Before this week, the MouseMap unconditionally drew all the leaders in the SVG. The resolutions page needs to indicate which button(s) is (are) assigned to switch resolutions, so it adds less children than there are buttons on the device (unless every button is assigned to switch resolutions…). To draw only leaders that have children, the paths and their origin square in the SVG are grouped and this group is given the identifier buttonX-path (or ledX-path), and the MouseMap’s _draw_device method is adjusted:

@@ -391,4 +398,6 @@ def _draw_device(self, cr):
              cr.mask_surface(highlight_surface, 0, 0)
 -        self._handle.render_cairo_sub(cr, id=self._layer)
 +        for child in self._children:
 +            self._handle.render_cairo_sub(cr, id=child.svg_path)
 +            self._handle.render_cairo_sub(cr, id=child.svg_leader)

Finally, to find buttons that are assigned to switch resolutions:

mousemap = MouseMap("#Buttons", self._device, spacing=20, border_width=20)
for button in profile.buttons:
    if button.action_type == "special" and button.special == "resolution-default":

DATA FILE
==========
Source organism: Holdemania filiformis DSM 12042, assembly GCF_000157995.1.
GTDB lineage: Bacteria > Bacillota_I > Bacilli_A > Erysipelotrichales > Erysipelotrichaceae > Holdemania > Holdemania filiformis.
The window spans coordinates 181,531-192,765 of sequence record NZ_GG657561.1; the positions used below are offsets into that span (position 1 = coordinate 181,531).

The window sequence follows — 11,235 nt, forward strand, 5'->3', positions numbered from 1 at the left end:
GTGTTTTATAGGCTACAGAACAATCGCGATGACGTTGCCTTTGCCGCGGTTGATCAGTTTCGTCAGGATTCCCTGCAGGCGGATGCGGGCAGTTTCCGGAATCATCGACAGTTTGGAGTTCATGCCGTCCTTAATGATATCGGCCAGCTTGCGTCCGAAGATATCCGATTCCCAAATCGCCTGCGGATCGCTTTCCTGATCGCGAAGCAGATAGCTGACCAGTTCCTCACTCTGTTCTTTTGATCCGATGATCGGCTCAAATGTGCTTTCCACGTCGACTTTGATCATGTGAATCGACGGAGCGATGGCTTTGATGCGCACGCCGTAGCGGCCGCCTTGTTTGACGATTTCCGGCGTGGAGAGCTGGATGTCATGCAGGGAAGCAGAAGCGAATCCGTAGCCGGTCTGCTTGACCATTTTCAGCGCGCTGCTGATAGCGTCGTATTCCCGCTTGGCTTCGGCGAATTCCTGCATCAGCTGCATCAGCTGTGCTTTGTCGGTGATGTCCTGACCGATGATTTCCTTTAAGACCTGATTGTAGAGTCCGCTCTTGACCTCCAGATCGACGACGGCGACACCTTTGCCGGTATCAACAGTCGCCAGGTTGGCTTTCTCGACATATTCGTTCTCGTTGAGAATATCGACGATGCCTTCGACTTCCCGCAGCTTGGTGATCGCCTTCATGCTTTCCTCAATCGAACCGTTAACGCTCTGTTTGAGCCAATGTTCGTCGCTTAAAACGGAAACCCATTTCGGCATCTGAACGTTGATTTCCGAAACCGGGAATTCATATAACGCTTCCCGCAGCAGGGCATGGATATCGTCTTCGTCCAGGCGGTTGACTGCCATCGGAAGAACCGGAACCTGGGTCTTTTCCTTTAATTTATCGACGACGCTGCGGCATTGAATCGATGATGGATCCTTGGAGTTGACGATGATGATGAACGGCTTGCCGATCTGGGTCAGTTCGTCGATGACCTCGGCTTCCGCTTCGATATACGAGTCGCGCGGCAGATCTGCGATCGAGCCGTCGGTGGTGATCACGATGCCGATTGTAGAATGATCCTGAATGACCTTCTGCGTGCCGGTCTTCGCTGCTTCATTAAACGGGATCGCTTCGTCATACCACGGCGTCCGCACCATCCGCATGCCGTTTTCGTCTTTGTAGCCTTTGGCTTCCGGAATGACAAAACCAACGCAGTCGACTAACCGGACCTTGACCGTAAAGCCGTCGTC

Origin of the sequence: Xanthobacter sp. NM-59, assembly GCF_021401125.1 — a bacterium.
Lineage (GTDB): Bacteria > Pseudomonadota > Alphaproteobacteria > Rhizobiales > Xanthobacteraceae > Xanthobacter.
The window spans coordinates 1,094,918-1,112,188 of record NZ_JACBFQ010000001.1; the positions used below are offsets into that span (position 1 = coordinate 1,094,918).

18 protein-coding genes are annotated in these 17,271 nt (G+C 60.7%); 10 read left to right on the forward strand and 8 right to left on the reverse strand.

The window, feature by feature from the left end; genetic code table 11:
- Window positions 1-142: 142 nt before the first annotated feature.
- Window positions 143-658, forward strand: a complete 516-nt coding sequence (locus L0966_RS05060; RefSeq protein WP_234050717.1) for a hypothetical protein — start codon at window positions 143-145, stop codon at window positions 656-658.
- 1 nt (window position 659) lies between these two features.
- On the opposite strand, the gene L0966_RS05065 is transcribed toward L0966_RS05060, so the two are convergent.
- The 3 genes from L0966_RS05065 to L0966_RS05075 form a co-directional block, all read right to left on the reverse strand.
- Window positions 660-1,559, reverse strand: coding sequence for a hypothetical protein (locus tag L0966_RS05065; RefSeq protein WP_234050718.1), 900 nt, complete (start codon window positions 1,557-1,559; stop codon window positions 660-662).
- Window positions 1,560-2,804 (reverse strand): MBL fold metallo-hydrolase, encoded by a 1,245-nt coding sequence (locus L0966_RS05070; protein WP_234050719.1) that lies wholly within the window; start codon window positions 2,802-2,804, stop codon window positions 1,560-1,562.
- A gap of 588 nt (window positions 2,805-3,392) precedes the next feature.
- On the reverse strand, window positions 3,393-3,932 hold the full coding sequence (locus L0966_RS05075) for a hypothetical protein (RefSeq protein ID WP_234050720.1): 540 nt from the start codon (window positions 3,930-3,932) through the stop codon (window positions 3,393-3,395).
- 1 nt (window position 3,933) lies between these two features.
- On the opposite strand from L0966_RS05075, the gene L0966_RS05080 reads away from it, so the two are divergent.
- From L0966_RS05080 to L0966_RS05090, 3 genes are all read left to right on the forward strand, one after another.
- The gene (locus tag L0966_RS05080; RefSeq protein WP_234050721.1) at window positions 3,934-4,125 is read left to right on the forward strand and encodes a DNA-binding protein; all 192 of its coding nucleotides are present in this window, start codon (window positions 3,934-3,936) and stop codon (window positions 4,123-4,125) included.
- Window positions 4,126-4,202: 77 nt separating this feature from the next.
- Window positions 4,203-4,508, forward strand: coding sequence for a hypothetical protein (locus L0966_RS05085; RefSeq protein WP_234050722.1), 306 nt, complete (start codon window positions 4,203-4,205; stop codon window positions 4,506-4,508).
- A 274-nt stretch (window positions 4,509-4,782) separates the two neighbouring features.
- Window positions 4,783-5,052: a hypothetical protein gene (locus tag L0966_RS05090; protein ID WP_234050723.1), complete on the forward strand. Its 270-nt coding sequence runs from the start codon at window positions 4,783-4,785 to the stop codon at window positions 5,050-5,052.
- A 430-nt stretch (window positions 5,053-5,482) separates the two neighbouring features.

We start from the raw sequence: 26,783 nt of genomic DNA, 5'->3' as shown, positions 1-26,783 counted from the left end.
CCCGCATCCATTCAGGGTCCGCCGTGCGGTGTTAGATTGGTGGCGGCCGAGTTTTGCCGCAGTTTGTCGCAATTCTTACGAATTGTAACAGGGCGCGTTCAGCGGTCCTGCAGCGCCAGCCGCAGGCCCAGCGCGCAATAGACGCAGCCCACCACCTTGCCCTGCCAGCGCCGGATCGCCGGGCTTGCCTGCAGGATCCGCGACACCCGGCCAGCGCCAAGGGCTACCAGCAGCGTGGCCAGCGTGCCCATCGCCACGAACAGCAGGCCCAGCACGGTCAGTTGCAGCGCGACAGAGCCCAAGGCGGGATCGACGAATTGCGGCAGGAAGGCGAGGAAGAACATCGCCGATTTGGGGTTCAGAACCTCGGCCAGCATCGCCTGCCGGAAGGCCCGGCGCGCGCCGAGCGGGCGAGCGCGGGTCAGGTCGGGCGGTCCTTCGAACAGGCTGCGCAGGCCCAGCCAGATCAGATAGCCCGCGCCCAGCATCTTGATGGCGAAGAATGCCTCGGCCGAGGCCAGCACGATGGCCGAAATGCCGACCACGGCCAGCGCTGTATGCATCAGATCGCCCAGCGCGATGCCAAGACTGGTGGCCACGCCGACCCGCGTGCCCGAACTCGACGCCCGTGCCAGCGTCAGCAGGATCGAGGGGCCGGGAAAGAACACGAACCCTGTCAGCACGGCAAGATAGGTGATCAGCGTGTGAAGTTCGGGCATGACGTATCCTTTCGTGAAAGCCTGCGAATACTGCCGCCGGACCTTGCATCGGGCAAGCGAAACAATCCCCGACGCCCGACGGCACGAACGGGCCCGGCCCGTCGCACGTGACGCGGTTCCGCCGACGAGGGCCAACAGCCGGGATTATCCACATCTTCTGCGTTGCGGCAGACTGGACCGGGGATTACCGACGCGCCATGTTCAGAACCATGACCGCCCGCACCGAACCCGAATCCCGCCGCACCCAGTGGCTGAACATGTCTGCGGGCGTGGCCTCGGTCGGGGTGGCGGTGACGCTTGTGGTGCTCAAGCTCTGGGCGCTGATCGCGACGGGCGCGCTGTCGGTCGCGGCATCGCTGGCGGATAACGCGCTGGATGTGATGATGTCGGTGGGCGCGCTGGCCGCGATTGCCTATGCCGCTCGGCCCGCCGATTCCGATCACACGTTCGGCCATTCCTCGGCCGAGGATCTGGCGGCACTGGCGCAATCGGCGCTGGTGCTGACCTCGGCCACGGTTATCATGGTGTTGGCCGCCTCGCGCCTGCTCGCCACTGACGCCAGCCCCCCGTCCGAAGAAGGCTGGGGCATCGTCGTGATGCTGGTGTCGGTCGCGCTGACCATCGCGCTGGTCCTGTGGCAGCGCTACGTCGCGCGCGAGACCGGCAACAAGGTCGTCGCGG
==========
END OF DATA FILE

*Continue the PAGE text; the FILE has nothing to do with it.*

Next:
label = Gtk.Label(_("Switch resolution"))
        mousemap.add(label, "#button{}".format(button.index))

Obstacle 6: keep scrolling the list when the cursor hovers a scale

As you can see in the video, the list contains scales (sliders). If, when scrolling the list, the cursor hovers a scale, the scale would consume the scroll event. Not nice. To work around this, we capture the scroll event and block the signal on the scale:

def _on_scroll_event(self, widget, event):
    # Prevent a scroll in the list to get caught by the scale
    GObject.signal_stop_emission_by_name(widget, "scroll-event")
    return False

Obstacle 7: adjusting the scale in multiples of 50 DPI

Most mice only support a resolution in multiples of 50 DPI; anything less than that doesn’t make much sense. The Gtk.Scale wouldn’t adhere to its Gtk.Adjustment’s step-increment property, even though it was set. Weirdly, it does adhere to the page-increment property. After asking around on #gtk+, I ended up connecting to the change-value signal, which is emitted when a scroll action is performed on a range (a scroll action can be anything, really). The signal handler receives the new value, which we can round to the nearest multiple of 50 before setting it on the scale:

def _on_change_value(self, scale, scroll, value):
    # Round the value resulting from a scroll event to the nearest multiple
    # of 50. This is to work around the Gtk.Scale not snapping to its
    # Gtk.Adjustment's step_increment.